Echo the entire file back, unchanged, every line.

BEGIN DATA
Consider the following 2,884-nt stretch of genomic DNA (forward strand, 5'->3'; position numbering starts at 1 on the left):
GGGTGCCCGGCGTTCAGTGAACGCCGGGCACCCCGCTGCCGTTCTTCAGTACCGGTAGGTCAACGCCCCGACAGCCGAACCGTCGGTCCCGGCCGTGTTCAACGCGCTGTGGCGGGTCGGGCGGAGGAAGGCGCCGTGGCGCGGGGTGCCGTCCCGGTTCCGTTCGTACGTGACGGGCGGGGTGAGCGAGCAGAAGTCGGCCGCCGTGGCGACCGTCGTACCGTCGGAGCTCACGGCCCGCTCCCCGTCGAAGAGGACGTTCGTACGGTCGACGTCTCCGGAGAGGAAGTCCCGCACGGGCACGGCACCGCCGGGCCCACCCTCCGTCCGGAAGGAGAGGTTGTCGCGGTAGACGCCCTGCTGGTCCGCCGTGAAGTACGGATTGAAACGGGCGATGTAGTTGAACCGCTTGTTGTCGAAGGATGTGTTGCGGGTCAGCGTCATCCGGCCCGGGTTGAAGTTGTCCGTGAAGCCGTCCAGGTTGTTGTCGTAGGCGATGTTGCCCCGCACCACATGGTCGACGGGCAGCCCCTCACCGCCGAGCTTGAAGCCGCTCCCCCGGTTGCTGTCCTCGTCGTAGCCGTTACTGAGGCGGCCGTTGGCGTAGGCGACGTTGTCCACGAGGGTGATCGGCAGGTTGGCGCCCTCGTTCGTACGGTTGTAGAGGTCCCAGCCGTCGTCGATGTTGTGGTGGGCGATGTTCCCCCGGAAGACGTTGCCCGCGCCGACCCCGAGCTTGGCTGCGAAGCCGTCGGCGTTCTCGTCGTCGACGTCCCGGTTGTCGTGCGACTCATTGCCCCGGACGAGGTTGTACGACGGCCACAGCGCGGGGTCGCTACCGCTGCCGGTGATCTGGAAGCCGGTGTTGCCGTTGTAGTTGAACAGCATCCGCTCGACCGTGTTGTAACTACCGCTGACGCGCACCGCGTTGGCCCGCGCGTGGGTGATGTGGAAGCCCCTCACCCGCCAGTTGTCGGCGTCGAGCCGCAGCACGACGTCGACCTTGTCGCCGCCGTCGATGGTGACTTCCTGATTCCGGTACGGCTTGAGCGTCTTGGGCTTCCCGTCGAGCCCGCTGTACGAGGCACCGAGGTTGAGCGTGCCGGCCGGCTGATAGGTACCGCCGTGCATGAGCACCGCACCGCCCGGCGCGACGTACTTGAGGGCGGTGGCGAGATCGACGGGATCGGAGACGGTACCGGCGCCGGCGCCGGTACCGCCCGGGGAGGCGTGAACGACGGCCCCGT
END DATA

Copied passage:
Consider the following 2,884-nt stretch of genomic DNA (forward strand, 5'->3'; position numbering starts at 1 on the left):
GGGTGCCCGGCGTTCAGTGAACGCCGGGCACCCCGCTGCCGTTCTTCAGTACCGGTAGGTCAACGCCCCGACAGCCGAACCGTCGGTCCCGGCCGTGTTCAACGCGCTGTGGCGGGTCGGGCGGAGGAAGGCGCCGTGGCGCGGGGTGCCGTCCCGGTTCCGTTCGTACGTGACGGGCGGGGTGAGCGAGCAGAAGTCGGCCGCCGTGGCGACCGTCGTACCGTCGGAGCTCACGGCCCGCTCCCCGTCGAAGAGGACGTTCGTACGGTCGACGTCTCCGGAGAGGAAGTCCCGCACGGGCACGGCACCGCCGGGCCCACCCTCCGTCCGGAAGGAGAGGTTGTCGCGGTAGACGCCCTGCTGGTCCGCCGTGAAGTACGGATTGAAACGGGCGATGTAGTTGAACCGCTTGTTGTCGAAGGATGTGTTGCGGGTCAGCGTCATCCGGCCCGGGTTGAAGTTGTCCGTGAAGCCGTCCAGGTTGTTGTCGTAGGCGATGTTGCCCCGCACCACATGGTCGACGGGCAGCCCCTCACCGCCGAGCTTGAAGCCGCTCCCCCGGTTGCTGTCCTCGTCGTAGCCGTTACTGAGGCGGCCGTTGGCGTAGGCGACGTTGTCCACGAGGGTGATCGGCAGGTTGGCGCCCTCGTTCGTACGGTTGTAGAGGTCCCAGCCGTCGTCGATGTTGTGGTGGGCGATGTTCCCCCGGAAGACGTTGCCCGCGCCGACCCCGAGCTTGGCTGCGAAGCCGTCGGCGTTCTCGTCGTCGACGTCCCGGTTGTCGTGCGACTCATTGCCCCGGACGAGGTTGTACGACGGCCACAGCGCGGGGTCGCTACCGCTGCCGGTGATCTGGAAGCCGGTGTTGCCGTTGTAGTTGAACAGCATCCGCTCGACCGTGTTGTAACTACCGCTGACGCGCACCGCGTTGGCCCGCGCGTGGGTGATGTGGAAGCCCCTCACCCGCCAGTTGTCGGCGTCGAGCCGCAGCACGACGTCGACCTTGTCGCCGCCGTCGATGGTGACTTCCTGATTCCGGTACGGCTTGAGCGTCTTGGGCTTCCCGTCGAGCCCGCTGTACGAGGCACCGAGGTTGAGCGTGCCGGCCGGCTGATAGGTACCGCCGTGCATGAGCACCGCACCGCCCGGCGCGACGTACTTGAGGGCGGTGGCGAGATCGACGGGATCGGAGACGGTACCGGCGCCGGCGCCGGTACCGCCCGGGGAGGCGTGAACGACGGCCCCGT